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Employment: Yorkshire and the Humber

Cabinet Office written question – answered on 25th February 2013.

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Photo of Andrew Percy Andrew Percy Conservative, Brigg and Goole

To ask the Minister for the Cabinet Office

(1) what proportion of people were self-employed in (a) Brigg and Goole constituency and (b) Yorkshire and the Humber in each of the last five years;

(2) how many people were employed in (a) part-time and (b) full-time work in (i) Brigg and Goole constituency and (ii) Yorkshire and the Humber in each of the last five years.

Photo of Nick Hurd Nick Hurd The Parliamentary Secretary, Cabinet Office, The Parliamentary Secretary, Cabinet Office

The information requested falls within the responsibility of the UK Statistics Authority. I have asked the authority to reply.

Letter from Glen Watson, dated February 2013

As Director General for the Office for National Statistics, I have been asked to reply to your Parliamentary Questions asking how many people were employed in (a) part-time and (b) full-time work in (i) Brigg and Goole constituency and (ii) Yorkshire and the Humber in each of the last five years. (144142); and what proportion of people were self-employed in (a) Brigg and Goole constituency and (b) Yorkshire and the Humber in each of the last five years. (144141)

The ONS compiles Labour Market Statistics for areas below the UK following international Labour Organisation (ILO) definitions using the Annual Population Survey (APS).

Table 1 shows the number of people who were in full-time or part-time employment in the week prior to interview during the relevant reference periods. Estimates have been provided for the 12 month period October 2011 to September 2012, the latest available period, and for the 12 month periods ending in December for 2008 to 2011 from the APS.

Table 2 show the number and percentage of people aged 16 to 64 who were self-employed for the same periods.

As with any sample survey, estimates from the APS are subject to a margin of uncertainty. A guide to the quality of the estimates is given in the table.

A wide range of other labour market data for parliamentary constituencies and local authorities are also published on the Office for National Statistics' Nomis website:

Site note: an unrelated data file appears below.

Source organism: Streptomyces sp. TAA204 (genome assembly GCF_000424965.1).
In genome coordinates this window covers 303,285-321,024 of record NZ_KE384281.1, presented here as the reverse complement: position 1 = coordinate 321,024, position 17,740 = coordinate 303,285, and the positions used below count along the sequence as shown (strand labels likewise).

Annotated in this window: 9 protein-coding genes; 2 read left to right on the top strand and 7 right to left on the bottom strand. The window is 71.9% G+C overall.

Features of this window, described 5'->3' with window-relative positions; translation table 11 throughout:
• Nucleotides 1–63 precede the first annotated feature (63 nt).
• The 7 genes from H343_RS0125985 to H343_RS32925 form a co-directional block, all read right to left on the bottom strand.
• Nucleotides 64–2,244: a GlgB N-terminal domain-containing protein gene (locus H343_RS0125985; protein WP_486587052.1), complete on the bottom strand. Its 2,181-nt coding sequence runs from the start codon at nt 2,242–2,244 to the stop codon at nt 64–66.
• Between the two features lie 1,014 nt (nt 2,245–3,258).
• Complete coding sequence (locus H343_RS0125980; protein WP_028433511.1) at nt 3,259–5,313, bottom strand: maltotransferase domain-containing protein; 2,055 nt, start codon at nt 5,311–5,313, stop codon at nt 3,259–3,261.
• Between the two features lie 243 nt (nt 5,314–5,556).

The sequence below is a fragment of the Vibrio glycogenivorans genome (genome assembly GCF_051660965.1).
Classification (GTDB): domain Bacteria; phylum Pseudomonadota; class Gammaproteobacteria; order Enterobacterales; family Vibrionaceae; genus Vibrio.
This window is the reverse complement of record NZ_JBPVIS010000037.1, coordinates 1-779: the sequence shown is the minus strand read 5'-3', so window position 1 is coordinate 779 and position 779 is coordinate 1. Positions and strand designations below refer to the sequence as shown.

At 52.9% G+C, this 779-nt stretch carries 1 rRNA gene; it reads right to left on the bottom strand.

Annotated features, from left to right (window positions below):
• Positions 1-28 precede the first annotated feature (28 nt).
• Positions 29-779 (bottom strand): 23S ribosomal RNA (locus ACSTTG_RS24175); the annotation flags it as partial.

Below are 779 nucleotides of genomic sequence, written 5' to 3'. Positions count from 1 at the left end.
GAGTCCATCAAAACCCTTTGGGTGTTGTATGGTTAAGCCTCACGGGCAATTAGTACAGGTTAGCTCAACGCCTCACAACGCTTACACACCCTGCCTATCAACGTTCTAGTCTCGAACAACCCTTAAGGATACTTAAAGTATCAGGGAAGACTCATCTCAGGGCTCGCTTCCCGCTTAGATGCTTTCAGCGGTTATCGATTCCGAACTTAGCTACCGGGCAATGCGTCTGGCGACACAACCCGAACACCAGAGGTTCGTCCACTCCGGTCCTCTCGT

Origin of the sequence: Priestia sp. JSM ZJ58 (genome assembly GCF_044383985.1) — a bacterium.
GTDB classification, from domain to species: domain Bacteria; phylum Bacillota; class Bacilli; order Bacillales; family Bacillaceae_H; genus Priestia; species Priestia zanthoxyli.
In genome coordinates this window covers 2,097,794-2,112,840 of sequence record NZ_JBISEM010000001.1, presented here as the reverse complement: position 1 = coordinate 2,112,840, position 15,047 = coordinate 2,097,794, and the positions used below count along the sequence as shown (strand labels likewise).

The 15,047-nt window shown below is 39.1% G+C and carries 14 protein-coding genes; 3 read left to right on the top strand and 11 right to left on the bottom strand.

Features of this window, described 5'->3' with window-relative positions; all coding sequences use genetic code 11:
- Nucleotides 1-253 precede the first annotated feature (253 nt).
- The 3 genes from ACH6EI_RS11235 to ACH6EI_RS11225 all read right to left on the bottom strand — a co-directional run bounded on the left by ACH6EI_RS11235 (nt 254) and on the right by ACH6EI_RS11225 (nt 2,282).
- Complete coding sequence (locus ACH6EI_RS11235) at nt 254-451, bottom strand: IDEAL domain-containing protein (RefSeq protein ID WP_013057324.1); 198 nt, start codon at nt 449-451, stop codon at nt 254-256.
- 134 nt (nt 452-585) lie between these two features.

www.nomisweb.co.uk

Table 1: Number of people employed full-time or part-time in their main job
Thousand
  Brigg and Goole Yorkshire and the Humber
12 months ending: Full-time Part-time Full-time Part-time
December 2008 31 12 1,787 651
December 2009 31 13 1,736 654
December 2010 35 12 1,738 663
December 2011 33 11 1,729 662
September 2012(1) **29 ***12 *1,730 *682
(1) Coefficients of Variation have been calculated for the latest period as an indication of the quality of the estimates. See Guide to Quality following. Guide to Quality: The Coefficient of Variation (CV) indicates the quality of an estimate, the smaller the CV value the higher the quality. The true value is likely to lie within +/- twice the CV—for example, for an estimate of 200 with a CV of 5% we would expect the population total to be within the range 180-220. Key: * 0 ≤ CV<5%—Statistical Robustness: Estimates are considered precise ** 5 ≤ CV <10%—Statistical Robustness: Estimates are considered reasonably precise *** 10 ≤ CV <20%—Statistical Robustness: Estimates are considered acceptable **** CV ≥ 20%—Statistical Robustness: Estimates are considered too unreliable for practical purposes CV = Coefficient of Variation Source: Annual Population Survey
Table 2: Number and percentage of people in self-employed jobs
  Brigg and Goole Yorkshire and the Humber
12 months ending: Number (thousand) Percentage Number (thousand) Percentage
December 2008 6 10.0 275 8.2
December 2009 5 9.3 266 7.8
December 2010 5 8.2 285 8.3
December 2011 5 9.9 277 8.0
September 2012(1) ***5 9.8 *277 8.0
(1) Coefficients of Variation have been calculated for the latest period as an indication of the quality of the estimates. See Guide to Quality following. Guide to Quality: The Coefficient of Variation (CV) indicates the quality of an estimate, the smaller the CV value the higher the quality. The true value is likely to lie within +/- twice the CV—for example, for an estimate of 200 with a CV of 5% we would expect the population total to be within the range 180-220. Key: * 0 ≤ CV<5%—Statistical Robustness: Estimates are considered precise ** 5 ≤ CV <10%—Statistical Robustness: Estimates are considered reasonably precise *** 10 ≤ CV <20%—Statistical Robustness: Estimates are considered acceptable **** CV ≥ 20%—Statistical Robustness: Estimates are considered too unreliable for practical purposes CV = Coefficient of Variation Source: Annual Population Survey

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